Today is the third anniversary of one of America's greatest tragedies, which we have given a tacky nickname--"9-11." I think that started when some tasteless talking head referred to it as "9-1-1," and things went downhill from there. And as unfortunate as I think calling September 11 "9-11" is, the cute irrelevance of the name does fit the national response to the terrorist attacks of three years ago.
After an initial period of grief, we needed a thoughtful response to what had happened to us. Why was so much hatred directed at the United States? What--if anything--could possibly be done to make Islamic terrorism unpopular in the world? Who could help put a stop to it?
Instead, we screamed "U.S.A.!" as though we were behind in a soccer match. We stuck American flags all over cars and trucks, and Proud To Be American
signs in the windows of businesses. The very people who--in the 60's, arrested citizens for wearing American flag pants--went to work manufacturing and selling thousands of American flag pants, shirts, pajamas, scarves, stadium blankets, shoes, jewelry, pens, jackets, lawn banners, teddy bears, and car mats.
Saudi Arabia gave us most of the terrorists, but that country--despite its toxic repression of anything not sanctioned by the government--was turned to as a "friend." Our airlines gave us easy boarding of known terrorists, who then used planes to commit horrific acts against us, but the only action taken toward those airlines was to bail them out. Our intelligence agencies, bogged down in bureaucratic incompetence and petty conflicts, responded by punishing whistle-blowers.
Republicans were quick to blame President Clinton for not getting rid of Osama bin Laden. Clinton planned three assassination attempts on bin Laden, but called them all off because he receieved information that significant numbers of civilian deaths would occur. For choosing to save the lives of Afghan citizens, he is called incompetent. The current White House, on the other hand, was warned that Al Quaeda was the top threat to national security, and its response was to cut the budget for counterterrorism programs.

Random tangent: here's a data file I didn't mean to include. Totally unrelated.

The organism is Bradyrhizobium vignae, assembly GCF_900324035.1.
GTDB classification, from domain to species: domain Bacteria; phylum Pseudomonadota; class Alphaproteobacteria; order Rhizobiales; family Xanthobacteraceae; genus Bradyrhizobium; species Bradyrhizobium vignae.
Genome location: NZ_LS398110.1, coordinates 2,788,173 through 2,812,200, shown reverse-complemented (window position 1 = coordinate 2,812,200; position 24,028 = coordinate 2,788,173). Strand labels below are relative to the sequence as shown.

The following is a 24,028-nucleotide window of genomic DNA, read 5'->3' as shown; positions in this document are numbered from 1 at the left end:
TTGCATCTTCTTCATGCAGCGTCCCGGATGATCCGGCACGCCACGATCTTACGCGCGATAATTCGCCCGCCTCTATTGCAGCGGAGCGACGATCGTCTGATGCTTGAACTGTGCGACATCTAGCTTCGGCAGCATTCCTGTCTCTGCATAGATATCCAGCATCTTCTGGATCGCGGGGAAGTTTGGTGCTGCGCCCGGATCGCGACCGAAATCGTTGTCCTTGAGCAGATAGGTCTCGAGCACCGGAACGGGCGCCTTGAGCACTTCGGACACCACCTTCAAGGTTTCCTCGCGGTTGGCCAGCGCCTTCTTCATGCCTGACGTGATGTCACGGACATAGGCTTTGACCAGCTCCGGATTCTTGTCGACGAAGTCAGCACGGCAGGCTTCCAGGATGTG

In this Alice In Wonderland
black-is-white White House world, Bush has emerged as the person people say they trust to "fight terrorism." The person who, in the 2000 election, didn't know what the Taliban was. The person whose administration cut the counterterrorism budget. The person who--a few weeks before September 11--ignored an urgent Al Queda memo while he was on vacation. The person who surrounded himself with PNAC members when he took office (never has that phrase had more meaning). The person who waited weeks to "smoke out" bin Laden, then later denied that bin Laden was the issue. The person who--surprise, surprise (see PNAC mention above)--was obsessed with attacking Iraq before September 11 ever occurred, and who moved quickly to do so, safe in the knowledge that Americans hated Arabs but had no use for facts.
Bin Laden is still at large. Thousands of people--both American and Iraqui soldiers and Iraqui civilians--are dead or maimed. The Taliban is in Afghanistan, terrorizing citizens, and the Northern Alliance is terrorizing women and girls. There is still no protection for airplane cargo holds. Sibel Edmonds and Valerie Plame have vanished (not that they were ever really there) from the news. And let us never forget that in 1984--with full knowledge that Saddam Hussein was using mustard gas laced with a nerve agent--President Reagan sent Donald Rumsfeld to Iraq to seal diplomatic relations between Iraq and the U.S.